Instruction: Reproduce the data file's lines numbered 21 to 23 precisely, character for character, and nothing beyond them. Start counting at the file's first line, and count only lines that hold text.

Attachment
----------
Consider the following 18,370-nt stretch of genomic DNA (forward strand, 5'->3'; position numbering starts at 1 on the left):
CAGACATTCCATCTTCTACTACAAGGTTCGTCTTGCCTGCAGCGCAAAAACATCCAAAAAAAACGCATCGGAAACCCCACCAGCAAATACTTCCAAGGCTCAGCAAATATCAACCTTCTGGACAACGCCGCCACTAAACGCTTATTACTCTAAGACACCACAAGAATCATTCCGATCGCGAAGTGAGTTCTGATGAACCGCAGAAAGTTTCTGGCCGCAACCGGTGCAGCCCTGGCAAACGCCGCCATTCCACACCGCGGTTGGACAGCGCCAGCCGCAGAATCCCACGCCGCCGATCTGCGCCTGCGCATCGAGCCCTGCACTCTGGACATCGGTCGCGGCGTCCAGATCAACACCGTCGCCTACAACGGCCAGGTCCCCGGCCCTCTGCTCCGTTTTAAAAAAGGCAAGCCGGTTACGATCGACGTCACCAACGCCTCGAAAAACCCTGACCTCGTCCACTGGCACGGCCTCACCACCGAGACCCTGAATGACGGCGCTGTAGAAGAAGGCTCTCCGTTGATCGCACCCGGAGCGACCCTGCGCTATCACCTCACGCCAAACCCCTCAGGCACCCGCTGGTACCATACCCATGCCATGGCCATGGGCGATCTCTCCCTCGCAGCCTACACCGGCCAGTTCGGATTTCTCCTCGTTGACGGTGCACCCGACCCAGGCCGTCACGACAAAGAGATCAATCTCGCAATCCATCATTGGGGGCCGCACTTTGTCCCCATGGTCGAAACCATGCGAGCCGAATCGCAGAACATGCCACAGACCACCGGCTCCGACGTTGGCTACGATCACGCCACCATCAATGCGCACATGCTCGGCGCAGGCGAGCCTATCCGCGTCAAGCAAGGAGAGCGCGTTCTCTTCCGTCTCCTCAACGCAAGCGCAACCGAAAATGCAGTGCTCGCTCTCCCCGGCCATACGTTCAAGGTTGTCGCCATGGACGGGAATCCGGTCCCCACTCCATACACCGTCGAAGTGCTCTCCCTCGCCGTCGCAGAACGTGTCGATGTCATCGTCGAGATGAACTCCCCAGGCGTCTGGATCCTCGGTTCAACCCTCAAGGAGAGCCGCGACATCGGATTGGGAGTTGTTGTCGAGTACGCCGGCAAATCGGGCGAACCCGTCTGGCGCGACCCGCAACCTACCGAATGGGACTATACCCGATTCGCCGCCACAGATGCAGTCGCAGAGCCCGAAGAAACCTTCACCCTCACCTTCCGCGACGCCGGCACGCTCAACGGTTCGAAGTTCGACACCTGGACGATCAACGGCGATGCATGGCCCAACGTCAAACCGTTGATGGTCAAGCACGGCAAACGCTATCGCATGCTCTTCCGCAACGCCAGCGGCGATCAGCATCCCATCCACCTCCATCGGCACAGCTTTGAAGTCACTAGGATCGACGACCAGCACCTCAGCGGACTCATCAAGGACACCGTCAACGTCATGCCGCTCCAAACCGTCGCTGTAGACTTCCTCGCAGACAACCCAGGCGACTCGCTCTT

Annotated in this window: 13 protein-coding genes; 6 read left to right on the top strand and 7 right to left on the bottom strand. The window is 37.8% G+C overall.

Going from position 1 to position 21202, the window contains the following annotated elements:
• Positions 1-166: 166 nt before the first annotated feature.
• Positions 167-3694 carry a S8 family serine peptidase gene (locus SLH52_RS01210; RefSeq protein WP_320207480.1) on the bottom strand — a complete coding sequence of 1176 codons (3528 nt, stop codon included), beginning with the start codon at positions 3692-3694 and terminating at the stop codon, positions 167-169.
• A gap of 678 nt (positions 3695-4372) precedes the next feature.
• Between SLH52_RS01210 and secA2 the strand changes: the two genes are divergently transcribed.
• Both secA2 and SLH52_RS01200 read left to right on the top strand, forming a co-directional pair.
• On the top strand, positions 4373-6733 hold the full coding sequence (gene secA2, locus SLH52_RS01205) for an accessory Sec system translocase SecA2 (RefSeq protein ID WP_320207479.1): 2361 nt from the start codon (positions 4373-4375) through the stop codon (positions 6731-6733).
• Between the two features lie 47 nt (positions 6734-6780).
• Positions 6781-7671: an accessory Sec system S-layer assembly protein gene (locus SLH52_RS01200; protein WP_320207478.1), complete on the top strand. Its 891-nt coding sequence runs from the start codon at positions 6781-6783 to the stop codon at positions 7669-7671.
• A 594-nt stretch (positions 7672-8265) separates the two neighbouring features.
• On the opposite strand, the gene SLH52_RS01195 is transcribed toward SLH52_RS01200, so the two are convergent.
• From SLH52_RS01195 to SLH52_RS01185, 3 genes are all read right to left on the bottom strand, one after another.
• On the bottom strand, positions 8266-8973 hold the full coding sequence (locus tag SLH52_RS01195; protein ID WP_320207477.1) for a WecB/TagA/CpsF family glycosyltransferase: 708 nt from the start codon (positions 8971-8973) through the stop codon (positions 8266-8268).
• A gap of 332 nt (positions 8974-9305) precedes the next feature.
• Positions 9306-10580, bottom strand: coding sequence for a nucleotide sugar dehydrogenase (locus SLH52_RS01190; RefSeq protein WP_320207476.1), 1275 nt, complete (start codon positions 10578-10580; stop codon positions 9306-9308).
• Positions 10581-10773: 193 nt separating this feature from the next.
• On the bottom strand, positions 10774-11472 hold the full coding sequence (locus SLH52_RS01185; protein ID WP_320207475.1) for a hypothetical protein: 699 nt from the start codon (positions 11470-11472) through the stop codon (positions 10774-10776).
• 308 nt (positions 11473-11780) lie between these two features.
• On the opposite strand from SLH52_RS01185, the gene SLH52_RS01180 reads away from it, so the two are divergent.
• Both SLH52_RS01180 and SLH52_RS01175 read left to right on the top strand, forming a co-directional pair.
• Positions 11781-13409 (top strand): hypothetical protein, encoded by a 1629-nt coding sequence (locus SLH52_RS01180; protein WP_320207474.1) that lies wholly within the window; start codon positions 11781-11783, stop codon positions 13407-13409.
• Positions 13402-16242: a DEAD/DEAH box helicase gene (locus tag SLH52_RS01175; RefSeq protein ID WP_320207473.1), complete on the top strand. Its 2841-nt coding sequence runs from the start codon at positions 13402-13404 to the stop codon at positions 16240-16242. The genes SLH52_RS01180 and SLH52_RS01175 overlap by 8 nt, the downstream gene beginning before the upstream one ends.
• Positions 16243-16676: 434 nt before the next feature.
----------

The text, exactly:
• 308 nt (positions 11473-11780) lie between these two features.
• On the opposite strand from SLH52_RS01185, the gene SLH52_RS01180 reads away from it, so the two are divergent.
• Both SLH52_RS01180 and SLH52_RS01175 read left to right on the top strand, forming a co-directional pair.